Thappad Movie Review - A restrained, rousing drama about male ego and women's liberation
Anubhav Sinha's Thappad not only has a fiery Taapsee Pannu but a lot of other ferocious female characters that power the voice of this restrained and rousing drama.
Director: Anubhav Sinha
Cast: Taapsee Pannu, Ram Kapoor
In a recent interview, Anubhav Sinha was brave enough to admit he made films in the past for commercial prospects. Every filmmaker does that. But ever since he made Mulk in 2018, there was a much-needed and much-surprising change in his style of narrating stories. And with Article 15, it was clear he now wanted to gaze more at his characters than his canvas.
And with Thappad, he continues with his newly found voice as a filmmaker. Every film tells us something about the maker that has helmed it, but it's hard to tell that the director who made these aforementioned films also made Cash, Dus, and Ra. One once upon a time. It's hard to tell which other filmmaker went through such a major metamorphosis.
Check out the trailer of Thappad:
Coming back to his latest piece of work, the trailer has pretty much given away what the tale is about. It's the story of a woman who has been publicly slapped by her husband, and she won't forget or forgive. She says she wants to feel happy when she says she's happy. For others, it's just a slap, for her, it isn't. But for the first 30 minutes, we see her marital life and it's mirth and monotony. This woman is Amrita, played by the always reliable Taapsee Pannu.
Sinha stages multiple montages of her daily routine, she makes tea for her husband, Vikram (Pavail Gulati), checks her mother-in-law's (Tanvi Azmi) blood-pressure, and teaches dance to Dia Mirza's daughter. She wanted to have a life of her own, but didn't. In fact, all the female characters in this film curbed their freedom and suppressed their dreams for their domesticity. On the surface, their lives seem perfect, deep beneath, they all are throbbing.
Thappad not only highlights the much-deserving spiritedness of women-hood, but also takes a sharp eye on fragile male egos. Vikram is unable to come to terms with his shattered dreams, he conveniently forgets to apologize for a slap, which is just a slap for everyone around him and his wife. The only one who stands by Amrita is her father, Kumud Mishra, who once again injects warmth into an immensely endearing and affectionate character.
But he isn't perfect either. His wife, the lovely Ratna Pathak Shah, wanted to be a singer but made a heartbreaking sacrifice to build a family. She says she adjusted, her daughter has to adjust as well. Such is the plight of women in this film that even Amrita's lawyer, played by Maya Sarao, dismisses her plea as far-fetched. Maya's performance is one of the most gripping aspects of this drama, all her achievements are reduced to nothing but privilege by her chauvinistic husband, Manav Kaul. It's agonizing but also a brutal truth, when a woman's triumph is hard to digest for a man's self-conceit.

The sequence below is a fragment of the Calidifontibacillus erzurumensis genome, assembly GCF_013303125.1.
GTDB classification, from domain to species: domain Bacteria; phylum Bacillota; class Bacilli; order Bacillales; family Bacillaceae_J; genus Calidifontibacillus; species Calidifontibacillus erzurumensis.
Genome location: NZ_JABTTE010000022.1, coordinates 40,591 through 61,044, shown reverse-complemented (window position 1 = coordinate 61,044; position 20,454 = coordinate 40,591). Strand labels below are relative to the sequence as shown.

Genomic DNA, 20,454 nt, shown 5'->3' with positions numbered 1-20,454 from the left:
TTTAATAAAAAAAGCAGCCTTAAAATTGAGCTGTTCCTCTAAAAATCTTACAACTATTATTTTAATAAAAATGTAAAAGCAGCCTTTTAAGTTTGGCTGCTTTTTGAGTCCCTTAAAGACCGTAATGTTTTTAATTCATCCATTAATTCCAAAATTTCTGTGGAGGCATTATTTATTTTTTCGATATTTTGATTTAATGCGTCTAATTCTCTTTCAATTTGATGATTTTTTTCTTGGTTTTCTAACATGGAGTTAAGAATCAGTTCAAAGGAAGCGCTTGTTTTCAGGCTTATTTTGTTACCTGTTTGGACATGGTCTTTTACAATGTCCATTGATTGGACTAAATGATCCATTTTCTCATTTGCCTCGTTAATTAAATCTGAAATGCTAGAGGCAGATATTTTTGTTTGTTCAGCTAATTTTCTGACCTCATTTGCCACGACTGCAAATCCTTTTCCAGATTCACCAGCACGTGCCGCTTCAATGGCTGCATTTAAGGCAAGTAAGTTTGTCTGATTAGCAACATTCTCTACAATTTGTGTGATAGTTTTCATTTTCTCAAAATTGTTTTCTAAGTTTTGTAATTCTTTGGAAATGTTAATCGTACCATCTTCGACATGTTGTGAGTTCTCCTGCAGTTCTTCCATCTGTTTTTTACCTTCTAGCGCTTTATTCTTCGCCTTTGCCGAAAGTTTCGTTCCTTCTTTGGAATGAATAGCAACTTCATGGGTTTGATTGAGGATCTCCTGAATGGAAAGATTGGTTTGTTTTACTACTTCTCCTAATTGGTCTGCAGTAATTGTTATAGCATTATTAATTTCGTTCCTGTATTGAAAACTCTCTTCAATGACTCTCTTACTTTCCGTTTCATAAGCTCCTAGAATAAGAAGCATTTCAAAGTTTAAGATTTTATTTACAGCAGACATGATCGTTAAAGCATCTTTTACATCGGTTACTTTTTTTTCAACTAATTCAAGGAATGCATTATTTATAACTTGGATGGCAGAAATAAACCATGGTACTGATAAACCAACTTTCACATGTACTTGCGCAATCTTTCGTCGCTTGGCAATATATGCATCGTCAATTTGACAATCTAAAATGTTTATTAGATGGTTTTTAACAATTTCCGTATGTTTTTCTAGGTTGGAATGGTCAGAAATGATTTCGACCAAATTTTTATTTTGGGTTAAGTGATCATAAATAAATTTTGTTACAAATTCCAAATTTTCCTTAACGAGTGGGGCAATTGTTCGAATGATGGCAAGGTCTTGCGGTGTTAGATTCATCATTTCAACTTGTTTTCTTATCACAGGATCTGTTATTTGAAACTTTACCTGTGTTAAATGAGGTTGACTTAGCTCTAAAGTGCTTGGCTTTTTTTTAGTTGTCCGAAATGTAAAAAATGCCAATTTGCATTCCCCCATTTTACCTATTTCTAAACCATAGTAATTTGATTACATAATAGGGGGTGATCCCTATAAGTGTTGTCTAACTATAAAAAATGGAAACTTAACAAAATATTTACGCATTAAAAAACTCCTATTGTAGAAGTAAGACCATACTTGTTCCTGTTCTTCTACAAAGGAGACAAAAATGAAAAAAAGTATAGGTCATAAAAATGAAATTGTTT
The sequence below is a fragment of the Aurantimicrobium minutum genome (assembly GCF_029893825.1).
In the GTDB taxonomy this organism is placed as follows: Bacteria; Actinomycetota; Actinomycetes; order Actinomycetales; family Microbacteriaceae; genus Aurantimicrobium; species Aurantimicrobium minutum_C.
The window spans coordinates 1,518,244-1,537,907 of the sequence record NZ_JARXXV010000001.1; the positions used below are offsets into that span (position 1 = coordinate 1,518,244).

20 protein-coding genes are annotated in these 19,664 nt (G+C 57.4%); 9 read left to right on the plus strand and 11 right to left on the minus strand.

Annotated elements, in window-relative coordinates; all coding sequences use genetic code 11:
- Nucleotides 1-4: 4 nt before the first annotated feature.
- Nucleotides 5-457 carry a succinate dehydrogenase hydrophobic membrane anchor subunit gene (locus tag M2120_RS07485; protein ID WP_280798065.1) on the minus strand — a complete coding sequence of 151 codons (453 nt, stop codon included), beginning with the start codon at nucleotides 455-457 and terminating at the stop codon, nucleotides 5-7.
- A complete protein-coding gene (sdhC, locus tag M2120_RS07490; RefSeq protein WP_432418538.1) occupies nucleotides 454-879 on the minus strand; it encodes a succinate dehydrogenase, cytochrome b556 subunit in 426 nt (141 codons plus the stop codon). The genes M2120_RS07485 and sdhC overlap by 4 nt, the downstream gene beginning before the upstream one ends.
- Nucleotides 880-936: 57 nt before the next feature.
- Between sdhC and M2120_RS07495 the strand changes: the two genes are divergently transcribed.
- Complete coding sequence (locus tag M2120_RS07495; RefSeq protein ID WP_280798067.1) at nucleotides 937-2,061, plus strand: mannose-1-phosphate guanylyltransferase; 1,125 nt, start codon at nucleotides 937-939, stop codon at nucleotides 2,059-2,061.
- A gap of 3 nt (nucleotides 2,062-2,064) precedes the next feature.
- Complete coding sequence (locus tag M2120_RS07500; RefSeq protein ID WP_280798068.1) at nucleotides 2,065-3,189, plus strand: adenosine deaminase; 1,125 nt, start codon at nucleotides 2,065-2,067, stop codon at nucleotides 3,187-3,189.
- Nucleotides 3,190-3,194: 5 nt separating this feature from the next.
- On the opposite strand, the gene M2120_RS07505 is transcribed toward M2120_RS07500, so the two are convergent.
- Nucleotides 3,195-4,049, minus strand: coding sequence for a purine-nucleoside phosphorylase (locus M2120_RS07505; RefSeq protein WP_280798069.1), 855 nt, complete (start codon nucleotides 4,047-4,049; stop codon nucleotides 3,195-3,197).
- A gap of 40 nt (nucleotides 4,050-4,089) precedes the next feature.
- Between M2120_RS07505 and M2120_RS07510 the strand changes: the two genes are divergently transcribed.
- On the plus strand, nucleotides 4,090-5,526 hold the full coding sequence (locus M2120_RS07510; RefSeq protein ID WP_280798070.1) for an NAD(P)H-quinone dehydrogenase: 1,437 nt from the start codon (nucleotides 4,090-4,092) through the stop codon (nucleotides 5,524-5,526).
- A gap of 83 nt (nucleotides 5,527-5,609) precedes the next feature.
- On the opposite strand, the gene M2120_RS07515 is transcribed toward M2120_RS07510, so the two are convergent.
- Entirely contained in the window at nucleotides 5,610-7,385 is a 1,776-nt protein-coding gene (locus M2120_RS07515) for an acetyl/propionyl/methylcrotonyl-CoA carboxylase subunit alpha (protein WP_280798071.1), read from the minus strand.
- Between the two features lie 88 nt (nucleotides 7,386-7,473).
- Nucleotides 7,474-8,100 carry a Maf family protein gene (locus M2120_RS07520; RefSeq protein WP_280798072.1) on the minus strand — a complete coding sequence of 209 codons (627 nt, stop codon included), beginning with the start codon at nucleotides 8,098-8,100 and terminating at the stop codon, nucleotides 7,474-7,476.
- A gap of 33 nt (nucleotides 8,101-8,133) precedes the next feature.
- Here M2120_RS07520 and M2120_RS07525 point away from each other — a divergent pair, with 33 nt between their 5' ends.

Despite such scathing scenarios, Sinha never allows the people in this film to have melodramatic meltdowns. Their silences and gazes are enough to make us understand they are broken and bruised. In one of the film's best scenes, Pannu asks Tanvi Azmi to take care of herself and says she'll keep visiting her, but also criticises her for not standing by her when she needed someone the most. She says she can never forgive her for what they did.
But unlike other Bollywood movies with such pompous characters, Thappad gives room for repentance to this man. Vikram finally admits he messed up and will try everything to win the lady he hurt back. The scene comes after the film has pretty much conveyed everything it wanted to, when all the conflicts have been resolved, and when we know the end may not be happy, but right.
For some, this drama may be restrained, for some, snail-paced, but it was important to have a film that raises a voice against a man's unethical freedom, it was important to have a film that has the audacity to project a woman who refuses to accept or adjust to any sort of physical abuse. And it was also important to make a film where the slap may have been for the woman, but it indirectly hints towards all those who think misogyny in movies is fine. No, we need better heroes!
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